Mobile-centric challenger banks have captured the attention of consumers with design and user-experience (UX) at the heart of their strategy. Beautiful cards alongside sleek mobile apps are helping them build bigger brands, with the traditional card reimagined by the likes of Monzo with its bright coral card, Starling with its sleek, minimalist front and vertical orientation, and Klarna with its card delivered to you in a fluffy ‘fur-lined’ envelope. Other banks have even launched ‘design-your-own’ options.

Lina Andolf-Orup

For traditional banks, there’s huge opportunity to strengthen relationships and build customer loyalty, especially when launching a new technology. The opportunity to strengthen brand is key, which is just one of the reasons the latest generation of fingerprint sensor for cards is even smaller, meaning more space to play with on-card, and hence more space for banks to build their brand.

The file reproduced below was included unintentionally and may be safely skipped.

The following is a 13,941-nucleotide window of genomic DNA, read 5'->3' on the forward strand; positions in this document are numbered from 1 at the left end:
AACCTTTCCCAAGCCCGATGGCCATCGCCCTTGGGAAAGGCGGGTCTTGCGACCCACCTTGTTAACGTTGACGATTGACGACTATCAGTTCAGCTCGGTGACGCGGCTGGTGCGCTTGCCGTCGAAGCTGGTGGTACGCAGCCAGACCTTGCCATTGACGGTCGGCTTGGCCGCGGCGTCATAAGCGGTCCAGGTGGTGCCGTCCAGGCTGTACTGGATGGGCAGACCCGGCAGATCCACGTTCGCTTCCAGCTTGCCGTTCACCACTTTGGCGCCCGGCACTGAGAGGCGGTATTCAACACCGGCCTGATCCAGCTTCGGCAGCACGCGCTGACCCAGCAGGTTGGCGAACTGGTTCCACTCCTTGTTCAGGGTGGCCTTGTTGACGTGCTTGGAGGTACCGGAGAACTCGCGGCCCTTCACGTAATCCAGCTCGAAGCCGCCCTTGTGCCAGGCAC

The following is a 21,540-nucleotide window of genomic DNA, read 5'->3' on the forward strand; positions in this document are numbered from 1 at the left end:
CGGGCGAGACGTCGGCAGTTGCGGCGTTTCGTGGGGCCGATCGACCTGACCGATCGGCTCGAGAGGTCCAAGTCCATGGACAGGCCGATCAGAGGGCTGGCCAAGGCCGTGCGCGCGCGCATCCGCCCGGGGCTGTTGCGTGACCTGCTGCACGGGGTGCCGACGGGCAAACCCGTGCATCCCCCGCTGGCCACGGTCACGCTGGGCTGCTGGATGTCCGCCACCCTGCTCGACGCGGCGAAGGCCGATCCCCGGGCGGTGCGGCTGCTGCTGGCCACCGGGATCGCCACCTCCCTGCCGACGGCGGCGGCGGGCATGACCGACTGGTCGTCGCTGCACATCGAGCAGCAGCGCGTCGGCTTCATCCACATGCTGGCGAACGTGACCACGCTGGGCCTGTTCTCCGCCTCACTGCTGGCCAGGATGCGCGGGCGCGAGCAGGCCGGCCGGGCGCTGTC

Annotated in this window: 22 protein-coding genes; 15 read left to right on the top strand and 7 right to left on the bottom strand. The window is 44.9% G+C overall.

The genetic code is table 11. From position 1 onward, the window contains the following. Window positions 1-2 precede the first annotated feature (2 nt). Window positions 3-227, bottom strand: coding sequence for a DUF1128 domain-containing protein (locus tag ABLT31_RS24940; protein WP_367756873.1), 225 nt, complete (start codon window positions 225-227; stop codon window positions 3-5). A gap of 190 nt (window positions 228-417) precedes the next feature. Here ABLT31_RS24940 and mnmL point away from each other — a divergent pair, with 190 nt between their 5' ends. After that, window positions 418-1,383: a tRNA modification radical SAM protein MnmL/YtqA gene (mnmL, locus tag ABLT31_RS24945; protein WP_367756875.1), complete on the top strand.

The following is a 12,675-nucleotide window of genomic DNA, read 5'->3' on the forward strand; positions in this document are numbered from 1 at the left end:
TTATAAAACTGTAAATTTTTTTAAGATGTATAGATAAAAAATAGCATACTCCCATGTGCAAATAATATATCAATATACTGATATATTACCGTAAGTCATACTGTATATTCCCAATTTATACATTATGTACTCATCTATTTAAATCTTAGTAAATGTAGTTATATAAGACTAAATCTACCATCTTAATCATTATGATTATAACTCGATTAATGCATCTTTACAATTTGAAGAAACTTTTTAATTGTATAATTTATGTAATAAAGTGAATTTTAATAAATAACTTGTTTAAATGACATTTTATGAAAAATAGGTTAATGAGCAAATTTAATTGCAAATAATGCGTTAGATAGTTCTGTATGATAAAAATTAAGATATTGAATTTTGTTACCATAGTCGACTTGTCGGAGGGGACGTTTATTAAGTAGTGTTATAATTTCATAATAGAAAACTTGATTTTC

Defining design

For banks, there’s a business case for a wide scope of consumer segments with biometric payment cards – from millennials and gen Z, to business, more premium, or older customers. While unsurprisingly younger demographics rated the card design’s importance highest, 1 in 4 over 50s also noted it as significant factor.

So, any design needs to appeal to a broad audience, but what exactly do consumers want to see from their biometric payment card? We sought feedback from consumers to help decide our latest sensor design and the responses made interesting reading.